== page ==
Sure enough, at last count, seven men I know pretty well, about my age, guys I fought fires with, men I served with in ministry, men who stood at my bedside with panic in their eyes at my malaise, are dead. Think of it, Joni, people who are praying for you now are only as alive as you. It is not the meds or the care, it is the Lord who determines when death comes and the quality of life.
I knew the Lord wanted me to do two things: Pray for healing, and I still do. Find the best doctors and do what they say, which I still do…mostly.
So, dear Joni, know that our prayers are prayers of faith and bold. We’re not mealy-mouthing the evangelical jive, “Only your will be done.” Of course His will is going to be done, He’s God! He loves you; He loves us; He cares more than we can know; and HE ANSWERS PRAYER. So, we’re going to pray our heart: Let Joni live to see her grandchildren grow up and please give her relief.
The idea of celebrating another day of living brought that note from my friend to mind. We just really suck at that. We forget that everyday is a gift. A treasure to be opened and savored. Cancer makes you realize that in a very stark way. I am praying for Ed because his lymphoma may have flared up again. A recent knee operation triggered the terrible skin rash and agony again. It may be just a reaction to the meds. That is my prayer. But Ed and his beautiful wife Judy have again shown their mettle in the storm. Here is the email I received yesterday.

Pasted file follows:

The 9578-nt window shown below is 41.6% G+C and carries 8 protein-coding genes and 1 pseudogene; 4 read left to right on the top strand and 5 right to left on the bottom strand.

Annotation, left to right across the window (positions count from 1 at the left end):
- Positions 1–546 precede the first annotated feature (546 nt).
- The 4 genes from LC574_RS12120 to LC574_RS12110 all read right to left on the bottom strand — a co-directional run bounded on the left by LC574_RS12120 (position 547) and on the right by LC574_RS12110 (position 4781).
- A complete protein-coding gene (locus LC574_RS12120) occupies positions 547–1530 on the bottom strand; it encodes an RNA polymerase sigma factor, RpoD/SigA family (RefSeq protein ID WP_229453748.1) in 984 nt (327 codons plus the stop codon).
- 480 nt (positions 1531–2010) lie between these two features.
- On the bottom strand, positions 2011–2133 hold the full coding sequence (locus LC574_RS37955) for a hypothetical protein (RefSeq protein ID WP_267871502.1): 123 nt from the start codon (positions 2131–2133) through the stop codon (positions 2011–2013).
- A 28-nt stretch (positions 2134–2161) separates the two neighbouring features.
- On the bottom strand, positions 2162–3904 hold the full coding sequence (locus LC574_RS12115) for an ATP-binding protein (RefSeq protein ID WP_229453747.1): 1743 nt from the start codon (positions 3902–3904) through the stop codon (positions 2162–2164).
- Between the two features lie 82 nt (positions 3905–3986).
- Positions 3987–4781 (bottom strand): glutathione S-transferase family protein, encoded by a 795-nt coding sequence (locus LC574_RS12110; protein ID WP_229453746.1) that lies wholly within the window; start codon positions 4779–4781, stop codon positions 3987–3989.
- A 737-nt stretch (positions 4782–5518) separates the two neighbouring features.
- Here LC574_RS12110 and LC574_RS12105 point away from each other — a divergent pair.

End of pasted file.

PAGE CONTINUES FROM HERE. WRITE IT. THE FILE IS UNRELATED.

Judy and I appreciate your prayers that carried us through a long, dark night. As you know by now, the main source of discomfort for me and concern is the “skin issue” once again. Last night was the first night off meds–pain meds, sleeping meds, antibiotic meds.–every hour filled with itching, skin falling off, twinges of pain in the knee, and, as you might imagine, anxiety.
With decades of studying about, relating to, walking with, and telling others about “Our Father” in my life, I was able to focus my thoughts on a comforting phrase from the New Testament–Abba Father (Romans 8:15).
So you have not received a spirit that makes you fearful slaves. Instead, you received God’s Spirit when he adopted you as his own children. Now we call him, “Abba, Father.” NLT
This is an endearing and intimate title for God the Father that could be translated, “Father, my own dear Father.” It is the title a child uses to relate to a father when the child knows that he or she is dear to Him, the one He delights in.
So, last night was so much more than a night of malaise, it was a night I spent on my Father’s lap, talking with Him about my fears, feelings, and hurts. It is the upside of suffering for the child of God–deepening intimacy with Abba Father. Please continue to pray that the knee will continue to improve, the rash will stop, and that I can return to my life with these lessons of faith in my heart.
Once again I am humbled in my puny walk with Jesus. That is an amazing line. “The upside of suffering for the child of God is deepening intimacy with Abba Father.”
Would you join me in prayer for Ed and Judy? I am so blessed, proud, and honored to be their friend.